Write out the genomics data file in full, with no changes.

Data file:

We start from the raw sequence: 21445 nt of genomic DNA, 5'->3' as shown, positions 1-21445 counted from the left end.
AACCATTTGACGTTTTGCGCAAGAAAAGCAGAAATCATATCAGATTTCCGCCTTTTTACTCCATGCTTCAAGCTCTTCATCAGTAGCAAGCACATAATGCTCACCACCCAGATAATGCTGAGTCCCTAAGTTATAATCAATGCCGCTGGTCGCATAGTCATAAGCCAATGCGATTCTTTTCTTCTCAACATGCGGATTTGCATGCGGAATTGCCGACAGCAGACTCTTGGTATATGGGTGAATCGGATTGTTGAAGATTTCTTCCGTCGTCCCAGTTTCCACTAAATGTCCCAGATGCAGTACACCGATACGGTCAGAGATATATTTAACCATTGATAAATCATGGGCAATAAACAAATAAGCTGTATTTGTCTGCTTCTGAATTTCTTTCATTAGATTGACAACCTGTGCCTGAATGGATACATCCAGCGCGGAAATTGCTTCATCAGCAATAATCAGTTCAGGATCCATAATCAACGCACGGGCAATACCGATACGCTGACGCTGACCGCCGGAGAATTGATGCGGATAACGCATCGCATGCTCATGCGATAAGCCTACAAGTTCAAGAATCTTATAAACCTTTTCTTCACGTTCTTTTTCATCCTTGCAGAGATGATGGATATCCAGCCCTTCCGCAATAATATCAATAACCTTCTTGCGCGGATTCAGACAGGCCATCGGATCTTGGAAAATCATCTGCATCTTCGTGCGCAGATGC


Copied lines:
We start from the raw sequence: 21445 nt of genomic DNA, 5'->3' as shown, positions 1-21445 counted from the left end.
AACCATTTGACGTTTTGCGCAAGAAAAGCAGAAATCATATCAGATTTCCGCCTTTTTACTCCATGCTTCAAGCTCTTCATCAGTAGCAAGCACATAATGCTCACCACCCAGATAATGCTGAGTCCCTAAGTTATAATCAATGCCGCTGGTCGCATAGTCATAAGCCAATGCGATTCTTTTCTTCTCAACATGCGGATTTGCATGCGGAATTGCCGACAGCAGACTCTTGGTATATGGGTGAATCGGATTGTTGAAGATTTCTTCCGTCGTCCCAGTTTCCACTAAATGTCCCAGATGCAGTACACCGATACGGTCAGAGATATATTTAACCATTGATAAATCATGGGCAATAAACAAATAAGCTGTATTTGTCTGCTTCTGAATTTCTTTCATTAGATTGACAACCTGTGCCTGAATGGATACATCCAGCGCGGAAATTGCTTCATCAGCAATAATCAGTTCAGGATCCATAATCAACGCACGGGCAATACCGATACGCTGACGCTGACCGCCGGAGAATTGATGCGGATAACGCATCGCATGCTCATGCGATAAGCCTACAAGTTCAAGAATCTTATAAACCTTTTCTTCACGTTCTTTTTCATCCTTGCAGAGATGATGGATATCCAGCCCTTCCGCAATAATATCAATAACCTTCTTGCGCGGATTCAGACAGGCCATCGGATCTTGGAAAATCATCTGCATCTTCGTGCGCAGATGC